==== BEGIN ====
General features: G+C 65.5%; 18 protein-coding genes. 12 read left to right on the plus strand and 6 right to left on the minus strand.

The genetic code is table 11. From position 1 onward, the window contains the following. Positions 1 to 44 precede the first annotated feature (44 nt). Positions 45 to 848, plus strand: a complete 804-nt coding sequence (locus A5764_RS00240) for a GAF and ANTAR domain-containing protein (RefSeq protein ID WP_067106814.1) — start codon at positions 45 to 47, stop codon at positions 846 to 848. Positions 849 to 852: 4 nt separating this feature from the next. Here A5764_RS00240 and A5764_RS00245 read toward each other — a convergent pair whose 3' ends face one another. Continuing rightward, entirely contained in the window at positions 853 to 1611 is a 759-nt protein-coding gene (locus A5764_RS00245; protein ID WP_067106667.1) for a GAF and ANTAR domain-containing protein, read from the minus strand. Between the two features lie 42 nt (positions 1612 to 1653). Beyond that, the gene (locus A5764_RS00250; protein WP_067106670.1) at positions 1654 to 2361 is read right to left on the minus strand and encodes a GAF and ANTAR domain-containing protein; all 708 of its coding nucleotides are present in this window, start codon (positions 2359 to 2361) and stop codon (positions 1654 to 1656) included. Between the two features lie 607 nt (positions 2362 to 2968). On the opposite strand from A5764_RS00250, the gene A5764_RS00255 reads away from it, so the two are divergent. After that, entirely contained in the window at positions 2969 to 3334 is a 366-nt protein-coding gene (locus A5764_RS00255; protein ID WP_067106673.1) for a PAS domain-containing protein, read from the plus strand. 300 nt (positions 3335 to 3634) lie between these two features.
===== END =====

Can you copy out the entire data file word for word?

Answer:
General features: G+C 65.5%; 18 protein-coding genes. 12 read left to right on the plus strand and 6 right to left on the minus strand.

The genetic code is table 11. From position 1 onward, the window contains the following. Positions 1 to 44 precede the first annotated feature (44 nt). Positions 45 to 848, plus strand: a complete 804-nt coding sequence (locus A5764_RS00240) for a GAF and ANTAR domain-containing protein (RefSeq protein ID WP_067106814.1) — start codon at positions 45 to 47, stop codon at positions 846 to 848. Positions 849 to 852: 4 nt separating this feature from the next. Here A5764_RS00240 and A5764_RS00245 read toward each other — a convergent pair whose 3' ends face one another. Continuing rightward, entirely contained in the window at positions 853 to 1611 is a 759-nt protein-coding gene (locus A5764_RS00245; protein ID WP_067106667.1) for a GAF and ANTAR domain-containing protein, read from the minus strand. Between the two features lie 42 nt (positions 1612 to 1653). Beyond that, the gene (locus A5764_RS00250; protein WP_067106670.1) at positions 1654 to 2361 is read right to left on the minus strand and encodes a GAF and ANTAR domain-containing protein; all 708 of its coding nucleotides are present in this window, start codon (positions 2359 to 2361) and stop codon (positions 1654 to 1656) included. Between the two features lie 607 nt (positions 2362 to 2968). On the opposite strand from A5764_RS00250, the gene A5764_RS00255 reads away from it, so the two are divergent. After that, entirely contained in the window at positions 2969 to 3334 is a 366-nt protein-coding gene (locus A5764_RS00255; protein ID WP_067106673.1) for a PAS domain-containing protein, read from the plus strand. 300 nt (positions 3335 to 3634) lie between these two features.